You Should Know … Nina Pachino

Nina Pachino
Nina Pachino (Photo by Selah Maya Zighelboim)

Nina Pachino grew up in a heavily Jewish suburb outside of Philadelphia, where she attended a Jewish religious school program. Now, as director of youth education at Har Sinai-Oheb Shalom Congregation, where she runs the Posner JEM Religious School, her own religious school experiences play a role in how she approaches education.

Pachino, 39, lives in Pikesville with her husband Michael and children Maddie, 9, and Winnie, 6.

She has a bachelor’s in nutritional sciences from Penn State University and a master’s in educational leadership from Loyola University.

Was Judaism a big part of your life growing up?

I grew up in a small suburb, and my school district was about 60% Jewish, so it felt like a day school experience, especially during our b’nai mitzvah year. My family was probably one of the most traditional Jewish families in the community — I’d call us Conservadox. I went to religious school, spent my summers at Camp Ramah and after confirmation I got my Jewish teaching degree. My dad used to have Torah study with me and my brother once a week, and we were shomer Shabbos.

What was one of the most formative parts of your Jewish upbringing?

I really enjoyed my religious school experience with all the friends I made there. It really shaped my Jewish identity. And I loved Shabbat — every Friday, we sat down together as a family for prayer and dinner. It was always a traditional Shabbat meal with homemade challah, and I have continued that tradition with my own family.

While I loved so many pieces of my Jewish youth, there were some things that I wished I could have experienced differently … and I used those things as a starting point for how I approach Jewish education now. I try to create experiences of excitement and joy that give students at Posner JEM Religious School a reason to want to be there.

How did you end up in Jewish education?

Over 15 years ago, I was hired as a youth director. At the time, I had a ton of Jewish knowledge and connected well with the students. Since then, the job, my responsibilities and my abilities grew. When I had my first child, I was hired as a principal at a small religious school program and served that community for many years. And for the last four years, I have been the director of the Posner JEM Religious School at Har Sinai-Oheb Shalom Congregation. I’ve had a very fulfilling Jewish journey, both with regards to my personal life and my career, and I’m grateful to all the students, families and educators that I’ve been able to work with over the years.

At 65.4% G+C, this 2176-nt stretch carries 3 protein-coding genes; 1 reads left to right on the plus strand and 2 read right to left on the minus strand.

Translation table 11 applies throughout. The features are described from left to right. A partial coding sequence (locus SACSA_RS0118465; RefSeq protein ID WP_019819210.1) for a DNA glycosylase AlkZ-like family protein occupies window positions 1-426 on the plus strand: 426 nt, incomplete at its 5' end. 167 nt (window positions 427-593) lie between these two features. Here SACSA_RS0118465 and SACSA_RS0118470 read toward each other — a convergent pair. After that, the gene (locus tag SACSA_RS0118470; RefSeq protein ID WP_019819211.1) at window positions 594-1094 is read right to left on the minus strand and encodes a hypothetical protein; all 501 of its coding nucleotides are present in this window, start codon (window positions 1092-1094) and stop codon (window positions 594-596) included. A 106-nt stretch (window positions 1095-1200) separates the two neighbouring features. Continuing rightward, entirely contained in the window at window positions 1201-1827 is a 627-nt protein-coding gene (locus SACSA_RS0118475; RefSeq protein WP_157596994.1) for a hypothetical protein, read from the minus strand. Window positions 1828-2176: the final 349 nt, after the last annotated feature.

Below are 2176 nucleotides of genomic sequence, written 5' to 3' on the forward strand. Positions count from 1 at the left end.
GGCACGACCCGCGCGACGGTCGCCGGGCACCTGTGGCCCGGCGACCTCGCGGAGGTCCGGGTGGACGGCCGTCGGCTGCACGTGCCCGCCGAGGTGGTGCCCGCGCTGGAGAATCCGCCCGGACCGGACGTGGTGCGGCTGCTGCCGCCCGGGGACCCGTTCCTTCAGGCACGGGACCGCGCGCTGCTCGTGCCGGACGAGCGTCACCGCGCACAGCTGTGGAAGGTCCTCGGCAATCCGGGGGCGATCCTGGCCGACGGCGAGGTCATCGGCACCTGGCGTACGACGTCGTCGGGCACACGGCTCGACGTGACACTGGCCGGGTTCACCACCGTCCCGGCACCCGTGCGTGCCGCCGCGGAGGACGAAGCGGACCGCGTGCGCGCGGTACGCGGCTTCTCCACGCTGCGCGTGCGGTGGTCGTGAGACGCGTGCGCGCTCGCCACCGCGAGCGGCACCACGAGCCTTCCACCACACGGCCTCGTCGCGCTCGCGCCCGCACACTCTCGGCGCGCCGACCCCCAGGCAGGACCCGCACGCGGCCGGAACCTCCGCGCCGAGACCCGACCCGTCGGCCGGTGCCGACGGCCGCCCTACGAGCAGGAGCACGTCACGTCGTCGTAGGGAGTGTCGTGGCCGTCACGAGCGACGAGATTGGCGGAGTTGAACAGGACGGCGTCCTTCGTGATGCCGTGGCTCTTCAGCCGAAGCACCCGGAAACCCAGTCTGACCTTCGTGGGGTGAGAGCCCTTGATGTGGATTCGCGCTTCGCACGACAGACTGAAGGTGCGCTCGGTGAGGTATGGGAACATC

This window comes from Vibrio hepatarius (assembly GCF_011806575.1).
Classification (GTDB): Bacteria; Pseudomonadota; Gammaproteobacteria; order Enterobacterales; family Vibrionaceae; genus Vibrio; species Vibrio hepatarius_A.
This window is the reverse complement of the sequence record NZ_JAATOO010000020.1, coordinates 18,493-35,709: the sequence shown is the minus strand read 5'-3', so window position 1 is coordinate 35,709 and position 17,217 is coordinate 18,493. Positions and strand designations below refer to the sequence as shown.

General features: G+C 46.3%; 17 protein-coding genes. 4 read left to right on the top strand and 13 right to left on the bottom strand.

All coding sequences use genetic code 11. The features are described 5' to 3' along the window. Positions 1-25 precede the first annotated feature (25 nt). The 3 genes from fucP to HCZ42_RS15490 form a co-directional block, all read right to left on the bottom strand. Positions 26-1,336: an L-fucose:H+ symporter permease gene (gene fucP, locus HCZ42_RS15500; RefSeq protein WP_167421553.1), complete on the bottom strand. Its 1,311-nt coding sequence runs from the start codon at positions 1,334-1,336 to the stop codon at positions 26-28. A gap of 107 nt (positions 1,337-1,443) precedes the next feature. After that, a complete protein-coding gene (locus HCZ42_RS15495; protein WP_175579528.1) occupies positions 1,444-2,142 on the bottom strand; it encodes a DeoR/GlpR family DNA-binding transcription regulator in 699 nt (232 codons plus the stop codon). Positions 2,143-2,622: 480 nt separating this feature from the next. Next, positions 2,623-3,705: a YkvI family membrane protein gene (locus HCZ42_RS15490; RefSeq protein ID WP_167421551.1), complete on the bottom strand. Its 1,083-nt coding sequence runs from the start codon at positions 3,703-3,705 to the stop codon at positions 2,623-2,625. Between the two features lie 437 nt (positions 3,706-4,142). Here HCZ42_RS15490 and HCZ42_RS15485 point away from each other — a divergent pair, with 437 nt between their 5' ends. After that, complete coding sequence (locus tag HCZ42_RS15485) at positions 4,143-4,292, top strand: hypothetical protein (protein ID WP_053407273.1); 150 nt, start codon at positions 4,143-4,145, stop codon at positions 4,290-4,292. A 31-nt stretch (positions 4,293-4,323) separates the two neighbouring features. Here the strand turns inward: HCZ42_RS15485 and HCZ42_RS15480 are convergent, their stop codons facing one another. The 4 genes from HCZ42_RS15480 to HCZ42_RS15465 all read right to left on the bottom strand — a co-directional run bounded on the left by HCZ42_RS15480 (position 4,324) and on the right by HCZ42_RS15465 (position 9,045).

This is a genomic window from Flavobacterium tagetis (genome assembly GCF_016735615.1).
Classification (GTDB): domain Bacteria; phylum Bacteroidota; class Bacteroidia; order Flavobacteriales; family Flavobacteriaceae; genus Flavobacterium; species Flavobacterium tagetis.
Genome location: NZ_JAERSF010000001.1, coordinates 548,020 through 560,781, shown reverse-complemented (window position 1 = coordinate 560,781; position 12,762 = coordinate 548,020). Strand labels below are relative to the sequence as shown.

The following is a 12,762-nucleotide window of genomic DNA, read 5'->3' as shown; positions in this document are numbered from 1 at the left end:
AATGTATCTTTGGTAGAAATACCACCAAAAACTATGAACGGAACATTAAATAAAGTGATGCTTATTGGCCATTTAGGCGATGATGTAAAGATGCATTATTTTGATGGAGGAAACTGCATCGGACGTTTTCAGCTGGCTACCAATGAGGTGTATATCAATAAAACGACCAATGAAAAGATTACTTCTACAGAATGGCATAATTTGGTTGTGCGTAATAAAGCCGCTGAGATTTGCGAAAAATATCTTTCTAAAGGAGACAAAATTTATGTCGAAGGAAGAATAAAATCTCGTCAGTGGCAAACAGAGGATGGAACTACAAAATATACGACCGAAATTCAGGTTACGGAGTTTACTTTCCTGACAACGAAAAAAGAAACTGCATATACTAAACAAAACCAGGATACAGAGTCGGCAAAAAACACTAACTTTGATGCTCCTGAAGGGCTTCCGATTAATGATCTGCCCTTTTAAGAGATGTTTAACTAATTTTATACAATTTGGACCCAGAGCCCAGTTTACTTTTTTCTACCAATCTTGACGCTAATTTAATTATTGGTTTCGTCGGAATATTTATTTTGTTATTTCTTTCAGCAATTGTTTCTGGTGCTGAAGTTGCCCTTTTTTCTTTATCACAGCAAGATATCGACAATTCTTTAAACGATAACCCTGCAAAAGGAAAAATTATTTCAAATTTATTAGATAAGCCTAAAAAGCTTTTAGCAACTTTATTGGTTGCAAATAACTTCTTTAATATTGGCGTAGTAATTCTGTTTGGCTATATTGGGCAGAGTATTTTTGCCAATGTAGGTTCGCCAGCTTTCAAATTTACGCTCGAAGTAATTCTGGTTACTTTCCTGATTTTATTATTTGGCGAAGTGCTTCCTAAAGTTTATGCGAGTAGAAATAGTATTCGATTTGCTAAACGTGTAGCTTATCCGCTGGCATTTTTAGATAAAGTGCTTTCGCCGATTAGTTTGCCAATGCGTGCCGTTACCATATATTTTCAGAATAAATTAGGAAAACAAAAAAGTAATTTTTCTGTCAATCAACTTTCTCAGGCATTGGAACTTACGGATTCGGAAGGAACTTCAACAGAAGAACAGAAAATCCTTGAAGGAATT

How do you make Jewish education something your students want?

I believe that every moment is a learning experience, and I try to make them as fun as possible by creating and encouraging experiential moments in the classroom and with special programs. We offer a lot of engaging programs throughout the year, because it’s not just about the Jewish content learned, but the Jewish content lived. These experiences and interactions with Jewish peers are the cornerstone to creating positive Jewish identity in our youth. Every week, I want the students of Posner JEM to come to religious school excited to see their teachers and each other and excited for the new experience they are about to have together.

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